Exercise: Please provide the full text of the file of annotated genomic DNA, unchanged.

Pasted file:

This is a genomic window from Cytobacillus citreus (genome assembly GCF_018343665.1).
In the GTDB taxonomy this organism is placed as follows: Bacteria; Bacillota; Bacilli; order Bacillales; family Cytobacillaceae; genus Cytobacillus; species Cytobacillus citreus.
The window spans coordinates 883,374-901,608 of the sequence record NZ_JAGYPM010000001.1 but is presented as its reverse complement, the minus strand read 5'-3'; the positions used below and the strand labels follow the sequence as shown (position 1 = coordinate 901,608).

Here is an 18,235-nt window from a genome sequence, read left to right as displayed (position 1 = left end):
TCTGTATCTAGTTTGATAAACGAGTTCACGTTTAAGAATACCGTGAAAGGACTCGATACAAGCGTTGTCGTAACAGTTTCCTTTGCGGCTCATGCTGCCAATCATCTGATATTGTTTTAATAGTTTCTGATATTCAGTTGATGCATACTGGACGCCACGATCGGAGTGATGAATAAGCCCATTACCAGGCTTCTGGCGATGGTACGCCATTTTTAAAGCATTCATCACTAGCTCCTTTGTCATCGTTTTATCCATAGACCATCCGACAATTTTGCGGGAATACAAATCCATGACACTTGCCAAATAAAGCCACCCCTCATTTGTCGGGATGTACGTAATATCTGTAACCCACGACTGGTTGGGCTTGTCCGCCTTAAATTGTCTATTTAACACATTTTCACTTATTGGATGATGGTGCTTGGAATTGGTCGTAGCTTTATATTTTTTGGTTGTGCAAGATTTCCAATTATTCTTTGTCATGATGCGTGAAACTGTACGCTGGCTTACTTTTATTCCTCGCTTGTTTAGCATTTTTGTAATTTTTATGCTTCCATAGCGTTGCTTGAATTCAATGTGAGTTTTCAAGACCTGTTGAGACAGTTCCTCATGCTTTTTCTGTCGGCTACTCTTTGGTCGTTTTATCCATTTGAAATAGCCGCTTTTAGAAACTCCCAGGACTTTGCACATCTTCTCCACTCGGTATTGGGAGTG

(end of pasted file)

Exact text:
This is a genomic window from Cytobacillus citreus (genome assembly GCF_018343665.1).
In the GTDB taxonomy this organism is placed as follows: Bacteria; Bacillota; Bacilli; order Bacillales; family Cytobacillaceae; genus Cytobacillus; species Cytobacillus citreus.
The window spans coordinates 883,374-901,608 of the sequence record NZ_JAGYPM010000001.1 but is presented as its reverse complement, the minus strand read 5'-3'; the positions used below and the strand labels follow the sequence as shown (position 1 = coordinate 901,608).

Here is an 18,235-nt window from a genome sequence, read left to right as displayed (position 1 = left end):
TCTGTATCTAGTTTGATAAACGAGTTCACGTTTAAGAATACCGTGAAAGGACTCGATACAAGCGTTGTCGTAACAGTTTCCTTTGCGGCTCATGCTGCCAATCATCTGATATTGTTTTAATAGTTTCTGATATTCAGTTGATGCATACTGGACGCCACGATCGGAGTGATGAATAAGCCCATTACCAGGCTTCTGGCGATGGTACGCCATTTTTAAAGCATTCATCACTAGCTCCTTTGTCATCGTTTTATCCATAGACCATCCGACAATTTTGCGGGAATACAAATCCATGACACTTGCCAAATAAAGCCACCCCTCATTTGTCGGGATGTACGTAATATCTGTAACCCACGACTGGTTGGGCTTGTCCGCCTTAAATTGTCTATTTAACACATTTTCACTTATTGGATGATGGTGCTTGGAATTGGTCGTAGCTTTATATTTTTTGGTTGTGCAAGATTTCCAATTATTCTTTGTCATGATGCGTGAAACTGTACGCTGGCTTACTTTTATTCCTCGCTTGTTTAGCATTTTTGTAATTTTTATGCTTCCATAGCGTTGCTTGAATTCAATGTGAGTTTTCAAGACCTGTTGAGACAGTTCCTCATGCTTTTTCTGTCGGCTACTCTTTGGTCGTTTTATCCATTTGAAATAGCCGCTTTTAGAAACTCCCAGGACTTTGCACATCTTCTCCACTCGGTATTGGGAGTG